Guillermo García Alcocer
Chairman
Energy Regulatory Commission (CRE)
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View from the Top

Clearing the Path for Cleaner Technologies

Wed, 02/22/2017 - 14:48

Q: What does the universe of power-generation permits handled by CRE look like at the moment?

A: We are managing 1,072 permits under the legacy scheme against 284 permits issued under the new regulations. Not all of these belong to plants already in operation. Some are from companies looking to establish bilateral contracts or to participate in power auctions. Also interesting is the fact that half the permits we manage belong to clean-energy projects. Regarding authorized capacity, however, traditional technologies continue to have the largest share as clean-energy technologies only account for 33 percent of the total megawatts awarded in permits. The number is even lower when considering the capacity already installed in the country, in which only 25 percent corresponds to clean energies. But we see a rising trend in the share of clean-energy capacity installed in the country and expect at least a 10 percent increase in the short to medium term given the number of new permits awarded as well as Mexico’s clean-energy goals.

Q: How is CRE improving the power auction processes to resolve private sector concerns?

A: The power auctions will be run by the Ministry of Energy in collaboration with CENACE up to the third edition. Afterward, CRE will take control of them. We have identified concerns from the private sector regarding compensation, guarantees and timelines, but the Ministry is already working toward improving these. For instance, the first power auction did not allocate any of the capacity required as the maximum price was set at MX$10,000 per MW/year, too low to attract serious investment. The second power auction corrected that, offering a price of MX$1,688,706 per MW/year. The same happened with the volume offered, which almost tripled from 500MW/year to 1,483MW/year. In this way, companies can build more complex proposals, including technologies that are more suitable for baseload power such as combined cycles and hydropower plants.

Q: Why did CFE decide to bid a conservative amount of capacity in the first power auction?

A: The first power auction acted as a pilot, in a similar manner as phase one of Round One in the hydrocarbons industry. CFE was playing it safe to see how the market reacted before making any major bids. It was the first time the Ministry of Energy, CENACE and CFE conducted such a process, so they wanted to learn from it. The outcome of that first auction was qualified as a success by several international media, including The Economist, Forbes and Bloomberg, and this successful experience has given Mexican authorities the confidence to strengthen and enhance upcoming editions. Even though renewable energies are not as sensitive to resource limitations as traditional technologies, they are still based on natural resources that are a constraint to a certain extent. We want to avoid having critical situations, as happened in Spain where more solar energy capacity was installed than the country could handle, unbalancing the system and leading to a crisis in their solar energy industry. Mexico wants to be cautious but is moving at a rapid pace in developing a cleanenergy industry, especially compared with other Latin American countries.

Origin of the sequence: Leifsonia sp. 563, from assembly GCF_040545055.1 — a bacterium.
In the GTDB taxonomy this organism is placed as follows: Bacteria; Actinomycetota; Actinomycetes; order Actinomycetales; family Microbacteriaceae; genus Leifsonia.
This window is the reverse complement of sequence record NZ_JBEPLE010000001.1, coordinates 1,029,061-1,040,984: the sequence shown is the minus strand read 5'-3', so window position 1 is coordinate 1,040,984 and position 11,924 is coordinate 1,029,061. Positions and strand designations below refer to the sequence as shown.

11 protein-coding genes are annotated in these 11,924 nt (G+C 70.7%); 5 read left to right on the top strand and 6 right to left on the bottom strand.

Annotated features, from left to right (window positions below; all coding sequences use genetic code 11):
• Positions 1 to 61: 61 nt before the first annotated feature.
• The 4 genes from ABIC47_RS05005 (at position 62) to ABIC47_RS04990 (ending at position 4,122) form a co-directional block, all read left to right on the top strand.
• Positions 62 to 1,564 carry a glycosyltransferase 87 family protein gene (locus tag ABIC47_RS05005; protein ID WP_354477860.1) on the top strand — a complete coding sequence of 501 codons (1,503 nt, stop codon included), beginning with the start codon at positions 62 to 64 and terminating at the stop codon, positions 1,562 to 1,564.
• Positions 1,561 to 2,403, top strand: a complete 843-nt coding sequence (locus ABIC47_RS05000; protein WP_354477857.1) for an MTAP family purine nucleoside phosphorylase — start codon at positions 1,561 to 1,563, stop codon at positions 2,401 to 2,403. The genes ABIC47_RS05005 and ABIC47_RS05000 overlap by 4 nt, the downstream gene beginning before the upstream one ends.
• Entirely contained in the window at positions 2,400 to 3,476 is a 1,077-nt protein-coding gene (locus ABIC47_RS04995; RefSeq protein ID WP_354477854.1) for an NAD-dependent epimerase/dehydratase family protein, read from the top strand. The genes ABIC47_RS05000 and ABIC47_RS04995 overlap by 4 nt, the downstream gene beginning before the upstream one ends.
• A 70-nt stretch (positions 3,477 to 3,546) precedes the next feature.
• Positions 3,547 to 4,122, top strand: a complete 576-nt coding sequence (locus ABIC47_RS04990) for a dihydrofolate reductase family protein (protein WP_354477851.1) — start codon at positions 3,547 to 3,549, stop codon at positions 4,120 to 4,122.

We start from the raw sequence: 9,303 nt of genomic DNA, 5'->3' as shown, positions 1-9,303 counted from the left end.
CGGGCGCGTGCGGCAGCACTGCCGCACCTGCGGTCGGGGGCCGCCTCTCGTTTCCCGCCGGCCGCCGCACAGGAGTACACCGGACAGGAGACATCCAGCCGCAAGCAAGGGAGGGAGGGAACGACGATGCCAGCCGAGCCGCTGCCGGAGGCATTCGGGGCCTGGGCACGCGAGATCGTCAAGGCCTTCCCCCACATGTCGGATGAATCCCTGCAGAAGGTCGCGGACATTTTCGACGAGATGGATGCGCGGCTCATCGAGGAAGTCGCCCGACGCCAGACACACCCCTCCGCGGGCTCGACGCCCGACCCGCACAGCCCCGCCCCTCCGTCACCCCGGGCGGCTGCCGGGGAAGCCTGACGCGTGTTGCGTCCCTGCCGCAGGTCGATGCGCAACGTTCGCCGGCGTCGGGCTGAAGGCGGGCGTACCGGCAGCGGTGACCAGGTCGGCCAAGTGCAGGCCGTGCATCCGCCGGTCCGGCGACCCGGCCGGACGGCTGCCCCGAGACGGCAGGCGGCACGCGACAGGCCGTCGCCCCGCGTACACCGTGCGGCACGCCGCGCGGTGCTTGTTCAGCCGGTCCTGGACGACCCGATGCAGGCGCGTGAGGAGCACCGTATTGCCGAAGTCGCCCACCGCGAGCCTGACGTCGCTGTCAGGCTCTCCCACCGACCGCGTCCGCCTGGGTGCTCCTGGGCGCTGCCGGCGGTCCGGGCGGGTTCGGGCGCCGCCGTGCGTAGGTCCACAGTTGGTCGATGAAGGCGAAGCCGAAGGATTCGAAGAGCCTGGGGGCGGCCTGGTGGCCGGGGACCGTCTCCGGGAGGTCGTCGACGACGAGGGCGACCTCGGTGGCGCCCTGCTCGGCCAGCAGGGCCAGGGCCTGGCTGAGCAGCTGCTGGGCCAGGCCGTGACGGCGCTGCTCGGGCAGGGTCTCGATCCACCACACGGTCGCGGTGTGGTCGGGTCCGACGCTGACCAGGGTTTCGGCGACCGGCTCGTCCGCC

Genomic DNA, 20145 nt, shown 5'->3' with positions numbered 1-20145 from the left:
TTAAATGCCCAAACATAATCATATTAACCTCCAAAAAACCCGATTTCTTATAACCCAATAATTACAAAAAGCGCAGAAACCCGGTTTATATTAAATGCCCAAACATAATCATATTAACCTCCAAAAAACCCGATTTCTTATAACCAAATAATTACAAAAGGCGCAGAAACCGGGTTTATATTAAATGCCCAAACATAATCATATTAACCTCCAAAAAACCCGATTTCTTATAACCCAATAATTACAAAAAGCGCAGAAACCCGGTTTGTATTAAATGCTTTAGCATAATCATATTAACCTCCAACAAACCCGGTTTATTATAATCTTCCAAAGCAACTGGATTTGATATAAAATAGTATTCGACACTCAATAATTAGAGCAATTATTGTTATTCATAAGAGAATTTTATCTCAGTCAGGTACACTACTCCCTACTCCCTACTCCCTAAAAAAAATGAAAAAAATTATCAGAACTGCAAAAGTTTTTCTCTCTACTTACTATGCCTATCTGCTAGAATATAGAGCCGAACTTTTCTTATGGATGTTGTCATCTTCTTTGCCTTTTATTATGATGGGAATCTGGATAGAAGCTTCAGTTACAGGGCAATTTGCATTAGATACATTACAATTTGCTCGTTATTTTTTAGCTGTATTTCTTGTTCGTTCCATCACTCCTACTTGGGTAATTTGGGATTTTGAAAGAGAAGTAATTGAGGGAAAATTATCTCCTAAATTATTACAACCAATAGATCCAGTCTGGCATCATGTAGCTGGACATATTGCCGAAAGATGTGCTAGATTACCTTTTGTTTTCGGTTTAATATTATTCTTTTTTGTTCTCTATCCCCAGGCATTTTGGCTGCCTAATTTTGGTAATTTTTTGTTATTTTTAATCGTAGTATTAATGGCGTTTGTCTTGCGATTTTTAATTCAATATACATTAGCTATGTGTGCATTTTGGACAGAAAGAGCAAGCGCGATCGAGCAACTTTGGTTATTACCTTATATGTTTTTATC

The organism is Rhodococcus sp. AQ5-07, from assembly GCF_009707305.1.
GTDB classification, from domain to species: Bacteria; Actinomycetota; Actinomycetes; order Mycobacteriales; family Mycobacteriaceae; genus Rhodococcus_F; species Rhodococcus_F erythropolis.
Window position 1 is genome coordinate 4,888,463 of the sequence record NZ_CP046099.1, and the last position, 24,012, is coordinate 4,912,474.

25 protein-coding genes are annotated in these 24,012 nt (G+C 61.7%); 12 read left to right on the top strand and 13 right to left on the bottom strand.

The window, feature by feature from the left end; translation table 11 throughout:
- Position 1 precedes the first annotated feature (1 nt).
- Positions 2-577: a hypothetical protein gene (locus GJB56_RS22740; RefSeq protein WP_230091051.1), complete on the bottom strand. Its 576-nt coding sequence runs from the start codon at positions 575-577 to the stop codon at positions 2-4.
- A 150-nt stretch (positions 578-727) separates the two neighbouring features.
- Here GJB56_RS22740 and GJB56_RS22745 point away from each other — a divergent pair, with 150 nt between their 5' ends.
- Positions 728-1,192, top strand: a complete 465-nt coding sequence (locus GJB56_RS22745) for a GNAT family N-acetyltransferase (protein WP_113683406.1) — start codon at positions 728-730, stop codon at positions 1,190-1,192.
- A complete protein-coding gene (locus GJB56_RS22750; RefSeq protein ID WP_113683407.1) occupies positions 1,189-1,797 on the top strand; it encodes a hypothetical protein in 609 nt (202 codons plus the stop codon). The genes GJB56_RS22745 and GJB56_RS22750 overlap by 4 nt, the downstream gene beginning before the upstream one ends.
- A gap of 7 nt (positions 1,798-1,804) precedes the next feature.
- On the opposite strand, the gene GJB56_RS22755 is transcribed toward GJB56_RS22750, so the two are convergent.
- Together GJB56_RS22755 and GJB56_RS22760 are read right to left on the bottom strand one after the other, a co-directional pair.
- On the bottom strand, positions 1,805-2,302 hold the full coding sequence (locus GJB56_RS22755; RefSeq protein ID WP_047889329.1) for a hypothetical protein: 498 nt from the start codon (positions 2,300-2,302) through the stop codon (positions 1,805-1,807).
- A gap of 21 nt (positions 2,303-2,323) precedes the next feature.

Q: How is CRE preparing for the CELs market that will start operating in 2018?

A: We have less than two years to develop a robust system to keep track of all the CELs awarded to energy projects and traded in the market. We want to avoid double accounting and balance sheet inaccuracies, so our main focus is to develop a comprehensive and reliable tracking system. Our goal is to have a CELs platform that works similarly to a stock exchange market, having a value administrator to keep track of the certificates’ ownership. The same administrator will be in charge of following all the purchase-sales transactions performed in the CELs platform. We are working with different financial entities to develop a stock-based instrument, which is expected to be ready by 2018. In the meantime, we are working on the accompanying regulations needed to encourage participants to join the market by 2018.